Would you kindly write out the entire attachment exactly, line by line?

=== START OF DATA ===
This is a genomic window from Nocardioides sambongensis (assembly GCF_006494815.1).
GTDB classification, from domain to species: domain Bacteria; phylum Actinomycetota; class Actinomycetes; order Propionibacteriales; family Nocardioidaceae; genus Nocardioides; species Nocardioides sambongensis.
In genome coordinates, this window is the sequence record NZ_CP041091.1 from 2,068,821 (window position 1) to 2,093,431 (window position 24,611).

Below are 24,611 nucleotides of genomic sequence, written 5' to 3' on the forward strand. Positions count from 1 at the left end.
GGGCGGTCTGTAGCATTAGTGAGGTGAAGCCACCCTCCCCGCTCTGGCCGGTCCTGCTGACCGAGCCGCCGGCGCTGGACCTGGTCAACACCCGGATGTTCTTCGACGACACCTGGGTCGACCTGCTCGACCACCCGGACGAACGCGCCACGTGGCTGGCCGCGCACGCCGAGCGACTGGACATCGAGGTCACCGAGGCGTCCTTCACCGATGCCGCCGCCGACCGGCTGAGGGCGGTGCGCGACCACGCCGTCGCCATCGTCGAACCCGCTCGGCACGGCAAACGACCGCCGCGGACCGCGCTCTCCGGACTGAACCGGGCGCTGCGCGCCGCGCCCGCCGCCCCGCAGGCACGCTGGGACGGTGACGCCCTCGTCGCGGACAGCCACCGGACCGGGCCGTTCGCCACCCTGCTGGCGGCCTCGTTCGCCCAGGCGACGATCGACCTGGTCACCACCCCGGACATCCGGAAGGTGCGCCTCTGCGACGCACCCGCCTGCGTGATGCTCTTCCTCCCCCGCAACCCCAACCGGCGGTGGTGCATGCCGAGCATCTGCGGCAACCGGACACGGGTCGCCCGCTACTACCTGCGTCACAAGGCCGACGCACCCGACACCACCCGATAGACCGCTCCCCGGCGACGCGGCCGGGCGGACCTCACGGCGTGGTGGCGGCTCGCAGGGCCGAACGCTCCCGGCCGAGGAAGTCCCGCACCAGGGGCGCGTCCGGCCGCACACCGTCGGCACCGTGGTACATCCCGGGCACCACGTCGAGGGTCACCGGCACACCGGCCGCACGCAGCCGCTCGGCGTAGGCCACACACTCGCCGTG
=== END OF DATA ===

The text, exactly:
This is a genomic window from Nocardioides sambongensis (assembly GCF_006494815.1).
GTDB classification, from domain to species: domain Bacteria; phylum Actinomycetota; class Actinomycetes; order Propionibacteriales; family Nocardioidaceae; genus Nocardioides; species Nocardioides sambongensis.
In genome coordinates, this window is the sequence record NZ_CP041091.1 from 2,068,821 (window position 1) to 2,093,431 (window position 24,611).

Below are 24,611 nucleotides of genomic sequence, written 5' to 3' on the forward strand. Positions count from 1 at the left end.
GGGCGGTCTGTAGCATTAGTGAGGTGAAGCCACCCTCCCCGCTCTGGCCGGTCCTGCTGACCGAGCCGCCGGCGCTGGACCTGGTCAACACCCGGATGTTCTTCGACGACACCTGGGTCGACCTGCTCGACCACCCGGACGAACGCGCCACGTGGCTGGCCGCGCACGCCGAGCGACTGGACATCGAGGTCACCGAGGCGTCCTTCACCGATGCCGCCGCCGACCGGCTGAGGGCGGTGCGCGACCACGCCGTCGCCATCGTCGAACCCGCTCGGCACGGCAAACGACCGCCGCGGACCGCGCTCTCCGGACTGAACCGGGCGCTGCGCGCCGCGCCCGCCGCCCCGCAGGCACGCTGGGACGGTGACGCCCTCGTCGCGGACAGCCACCGGACCGGGCCGTTCGCCACCCTGCTGGCGGCCTCGTTCGCCCAGGCGACGATCGACCTGGTCACCACCCCGGACATCCGGAAGGTGCGCCTCTGCGACGCACCCGCCTGCGTGATGCTCTTCCTCCCCCGCAACCCCAACCGGCGGTGGTGCATGCCGAGCATCTGCGGCAACCGGACACGGGTCGCCCGCTACTACCTGCGTCACAAGGCCGACGCACCCGACACCACCCGATAGACCGCTCCCCGGCGACGCGGCCGGGCGGACCTCACGGCGTGGTGGCGGCTCGCAGGGCCGAACGCTCCCGGCCGAGGAAGTCCCGCACCAGGGGCGCGTCCGGCCGCACACCGTCGGCACCGTGGTACATCCCGGGCACCACGTCGAGGGTCACCGGCACACCGGCCGCACGCAGCCGCTCGGCGTAGGCCACACACTCGCCGTG